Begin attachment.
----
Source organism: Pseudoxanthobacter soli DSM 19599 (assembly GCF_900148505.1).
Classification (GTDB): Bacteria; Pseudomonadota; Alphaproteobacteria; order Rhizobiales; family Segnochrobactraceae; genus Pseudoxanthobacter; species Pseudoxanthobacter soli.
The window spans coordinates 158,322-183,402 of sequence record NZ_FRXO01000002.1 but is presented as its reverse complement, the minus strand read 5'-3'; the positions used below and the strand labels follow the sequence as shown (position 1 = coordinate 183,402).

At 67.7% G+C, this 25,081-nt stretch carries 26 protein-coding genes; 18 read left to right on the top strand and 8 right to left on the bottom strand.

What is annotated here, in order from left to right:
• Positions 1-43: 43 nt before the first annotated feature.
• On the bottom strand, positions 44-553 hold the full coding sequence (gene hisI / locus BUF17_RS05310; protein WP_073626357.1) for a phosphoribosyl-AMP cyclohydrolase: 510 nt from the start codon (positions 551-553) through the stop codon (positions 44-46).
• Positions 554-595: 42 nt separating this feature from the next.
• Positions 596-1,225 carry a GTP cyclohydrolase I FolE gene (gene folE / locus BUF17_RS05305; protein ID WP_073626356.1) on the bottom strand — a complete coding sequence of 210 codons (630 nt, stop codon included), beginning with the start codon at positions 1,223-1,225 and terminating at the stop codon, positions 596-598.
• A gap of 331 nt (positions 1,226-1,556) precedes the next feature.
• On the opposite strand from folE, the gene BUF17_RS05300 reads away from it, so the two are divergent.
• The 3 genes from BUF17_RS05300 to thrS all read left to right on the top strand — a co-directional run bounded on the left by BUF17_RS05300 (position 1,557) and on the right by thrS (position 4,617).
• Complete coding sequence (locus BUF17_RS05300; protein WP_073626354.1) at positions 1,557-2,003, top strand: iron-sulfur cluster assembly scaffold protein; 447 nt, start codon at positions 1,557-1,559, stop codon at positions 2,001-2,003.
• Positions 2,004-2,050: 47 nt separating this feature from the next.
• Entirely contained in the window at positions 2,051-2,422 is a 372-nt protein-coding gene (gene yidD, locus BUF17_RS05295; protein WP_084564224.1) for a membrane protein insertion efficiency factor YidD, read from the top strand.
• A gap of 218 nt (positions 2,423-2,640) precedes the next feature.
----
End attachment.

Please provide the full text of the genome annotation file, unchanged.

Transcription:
Source organism: Pseudoxanthobacter soli DSM 19599 (assembly GCF_900148505.1).
Classification (GTDB): Bacteria; Pseudomonadota; Alphaproteobacteria; order Rhizobiales; family Segnochrobactraceae; genus Pseudoxanthobacter; species Pseudoxanthobacter soli.
The window spans coordinates 158,322-183,402 of sequence record NZ_FRXO01000002.1 but is presented as its reverse complement, the minus strand read 5'-3'; the positions used below and the strand labels follow the sequence as shown (position 1 = coordinate 183,402).

At 67.7% G+C, this 25,081-nt stretch carries 26 protein-coding genes; 18 read left to right on the top strand and 8 right to left on the bottom strand.

What is annotated here, in order from left to right:
• Positions 1-43: 43 nt before the first annotated feature.
• On the bottom strand, positions 44-553 hold the full coding sequence (gene hisI / locus BUF17_RS05310; protein WP_073626357.1) for a phosphoribosyl-AMP cyclohydrolase: 510 nt from the start codon (positions 551-553) through the stop codon (positions 44-46).
• Positions 554-595: 42 nt separating this feature from the next.
• Positions 596-1,225 carry a GTP cyclohydrolase I FolE gene (gene folE / locus BUF17_RS05305; protein ID WP_073626356.1) on the bottom strand — a complete coding sequence of 210 codons (630 nt, stop codon included), beginning with the start codon at positions 1,223-1,225 and terminating at the stop codon, positions 596-598.
• A gap of 331 nt (positions 1,226-1,556) precedes the next feature.
• On the opposite strand from folE, the gene BUF17_RS05300 reads away from it, so the two are divergent.
• The 3 genes from BUF17_RS05300 to thrS all read left to right on the top strand — a co-directional run bounded on the left by BUF17_RS05300 (position 1,557) and on the right by thrS (position 4,617).
• Complete coding sequence (locus BUF17_RS05300; protein WP_073626354.1) at positions 1,557-2,003, top strand: iron-sulfur cluster assembly scaffold protein; 447 nt, start codon at positions 1,557-1,559, stop codon at positions 2,001-2,003.
• Positions 2,004-2,050: 47 nt separating this feature from the next.
• Entirely contained in the window at positions 2,051-2,422 is a 372-nt protein-coding gene (gene yidD, locus BUF17_RS05295; protein WP_084564224.1) for a membrane protein insertion efficiency factor YidD, read from the top strand.
• A gap of 218 nt (positions 2,423-2,640) precedes the next feature.